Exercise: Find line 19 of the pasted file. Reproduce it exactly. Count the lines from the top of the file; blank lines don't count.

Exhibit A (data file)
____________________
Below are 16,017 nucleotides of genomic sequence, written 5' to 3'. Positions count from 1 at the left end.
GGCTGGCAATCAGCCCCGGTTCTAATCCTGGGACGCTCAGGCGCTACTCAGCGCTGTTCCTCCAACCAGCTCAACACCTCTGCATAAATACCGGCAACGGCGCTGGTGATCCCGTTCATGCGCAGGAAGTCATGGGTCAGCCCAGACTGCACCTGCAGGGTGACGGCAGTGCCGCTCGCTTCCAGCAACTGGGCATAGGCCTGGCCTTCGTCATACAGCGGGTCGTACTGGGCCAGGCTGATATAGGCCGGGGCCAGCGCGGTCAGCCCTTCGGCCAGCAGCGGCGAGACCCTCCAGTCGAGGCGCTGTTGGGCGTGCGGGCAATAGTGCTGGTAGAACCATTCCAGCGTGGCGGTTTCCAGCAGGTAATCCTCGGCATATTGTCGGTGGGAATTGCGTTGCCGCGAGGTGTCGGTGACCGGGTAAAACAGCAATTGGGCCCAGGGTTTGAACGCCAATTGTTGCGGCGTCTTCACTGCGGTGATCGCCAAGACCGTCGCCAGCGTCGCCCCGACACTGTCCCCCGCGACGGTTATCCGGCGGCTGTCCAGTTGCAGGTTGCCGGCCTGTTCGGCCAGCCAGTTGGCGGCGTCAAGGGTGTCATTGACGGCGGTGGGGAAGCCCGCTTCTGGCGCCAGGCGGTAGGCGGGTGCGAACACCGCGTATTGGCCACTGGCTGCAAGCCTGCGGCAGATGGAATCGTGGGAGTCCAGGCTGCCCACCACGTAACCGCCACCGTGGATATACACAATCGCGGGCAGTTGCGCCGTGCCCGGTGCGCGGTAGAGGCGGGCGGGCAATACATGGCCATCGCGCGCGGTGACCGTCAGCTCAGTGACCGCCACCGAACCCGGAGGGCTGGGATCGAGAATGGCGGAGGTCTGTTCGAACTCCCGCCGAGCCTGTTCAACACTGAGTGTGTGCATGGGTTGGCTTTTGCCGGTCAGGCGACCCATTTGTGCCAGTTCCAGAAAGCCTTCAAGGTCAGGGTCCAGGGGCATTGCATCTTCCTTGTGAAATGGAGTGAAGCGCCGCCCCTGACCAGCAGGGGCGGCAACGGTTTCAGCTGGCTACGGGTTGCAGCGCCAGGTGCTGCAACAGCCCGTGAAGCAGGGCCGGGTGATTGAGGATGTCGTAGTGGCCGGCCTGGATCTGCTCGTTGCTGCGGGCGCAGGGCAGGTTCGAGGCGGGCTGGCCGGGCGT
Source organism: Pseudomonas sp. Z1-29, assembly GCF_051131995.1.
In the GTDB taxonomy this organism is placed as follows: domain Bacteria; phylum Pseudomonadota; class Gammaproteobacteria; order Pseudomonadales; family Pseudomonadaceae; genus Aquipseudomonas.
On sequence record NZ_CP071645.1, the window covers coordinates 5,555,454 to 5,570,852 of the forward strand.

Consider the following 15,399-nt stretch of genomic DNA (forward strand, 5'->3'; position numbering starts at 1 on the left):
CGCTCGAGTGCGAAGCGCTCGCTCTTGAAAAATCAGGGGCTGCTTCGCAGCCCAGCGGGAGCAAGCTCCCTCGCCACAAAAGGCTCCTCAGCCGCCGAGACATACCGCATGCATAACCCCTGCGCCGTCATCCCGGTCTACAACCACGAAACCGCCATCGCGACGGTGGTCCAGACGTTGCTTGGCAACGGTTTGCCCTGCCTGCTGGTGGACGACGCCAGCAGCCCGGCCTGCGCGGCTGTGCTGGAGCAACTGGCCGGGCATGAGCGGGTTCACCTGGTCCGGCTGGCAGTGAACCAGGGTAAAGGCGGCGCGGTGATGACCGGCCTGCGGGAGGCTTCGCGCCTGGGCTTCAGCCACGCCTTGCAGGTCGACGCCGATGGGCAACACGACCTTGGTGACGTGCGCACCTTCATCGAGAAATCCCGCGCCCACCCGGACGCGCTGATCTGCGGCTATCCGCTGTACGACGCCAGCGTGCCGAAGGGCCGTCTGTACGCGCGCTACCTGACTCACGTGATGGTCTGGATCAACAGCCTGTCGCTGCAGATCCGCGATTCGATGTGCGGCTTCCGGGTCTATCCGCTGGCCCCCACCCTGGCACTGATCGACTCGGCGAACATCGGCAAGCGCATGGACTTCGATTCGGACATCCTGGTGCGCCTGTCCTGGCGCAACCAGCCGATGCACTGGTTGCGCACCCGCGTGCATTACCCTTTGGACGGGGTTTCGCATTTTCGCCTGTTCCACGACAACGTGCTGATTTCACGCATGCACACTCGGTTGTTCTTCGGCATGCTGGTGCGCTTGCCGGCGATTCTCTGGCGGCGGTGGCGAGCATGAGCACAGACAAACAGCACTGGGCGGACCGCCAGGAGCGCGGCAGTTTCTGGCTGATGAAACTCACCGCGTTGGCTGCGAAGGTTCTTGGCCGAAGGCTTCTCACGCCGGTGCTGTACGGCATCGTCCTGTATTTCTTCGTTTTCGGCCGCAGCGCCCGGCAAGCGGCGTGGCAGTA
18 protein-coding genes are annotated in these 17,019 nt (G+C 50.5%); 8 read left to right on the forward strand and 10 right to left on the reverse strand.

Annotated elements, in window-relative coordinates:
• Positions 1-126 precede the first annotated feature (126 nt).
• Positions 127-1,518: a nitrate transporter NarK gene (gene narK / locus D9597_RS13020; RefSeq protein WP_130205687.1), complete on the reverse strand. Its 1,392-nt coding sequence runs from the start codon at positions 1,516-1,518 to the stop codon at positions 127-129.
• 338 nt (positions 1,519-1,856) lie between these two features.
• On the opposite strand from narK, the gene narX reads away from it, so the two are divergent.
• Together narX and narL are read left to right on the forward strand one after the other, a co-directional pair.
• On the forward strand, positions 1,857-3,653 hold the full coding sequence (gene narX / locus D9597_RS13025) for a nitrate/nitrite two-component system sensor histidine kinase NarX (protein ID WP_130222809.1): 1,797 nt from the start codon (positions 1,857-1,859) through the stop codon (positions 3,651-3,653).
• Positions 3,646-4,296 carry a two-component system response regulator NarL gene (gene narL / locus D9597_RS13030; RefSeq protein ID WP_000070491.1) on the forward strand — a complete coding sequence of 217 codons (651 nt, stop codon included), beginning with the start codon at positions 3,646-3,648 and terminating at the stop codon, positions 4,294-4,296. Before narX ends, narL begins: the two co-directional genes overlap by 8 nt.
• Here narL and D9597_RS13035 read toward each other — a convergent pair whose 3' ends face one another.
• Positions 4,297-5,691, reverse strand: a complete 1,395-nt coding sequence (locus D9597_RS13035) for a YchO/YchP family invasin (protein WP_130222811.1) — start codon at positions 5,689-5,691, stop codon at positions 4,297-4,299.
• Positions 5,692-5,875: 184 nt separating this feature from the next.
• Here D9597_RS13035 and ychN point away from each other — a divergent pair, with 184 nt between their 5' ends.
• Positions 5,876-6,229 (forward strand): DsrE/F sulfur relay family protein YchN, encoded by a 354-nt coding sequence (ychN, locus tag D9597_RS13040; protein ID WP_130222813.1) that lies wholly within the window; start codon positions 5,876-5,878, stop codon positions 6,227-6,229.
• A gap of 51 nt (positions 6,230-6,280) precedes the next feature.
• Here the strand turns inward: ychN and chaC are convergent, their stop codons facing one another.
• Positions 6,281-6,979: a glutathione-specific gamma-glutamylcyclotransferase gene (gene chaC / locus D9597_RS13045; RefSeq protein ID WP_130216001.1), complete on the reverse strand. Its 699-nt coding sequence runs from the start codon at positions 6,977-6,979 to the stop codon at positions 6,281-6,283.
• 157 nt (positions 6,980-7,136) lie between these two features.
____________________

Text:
• Positions 5,692-5,875: 184 nt separating this feature from the next.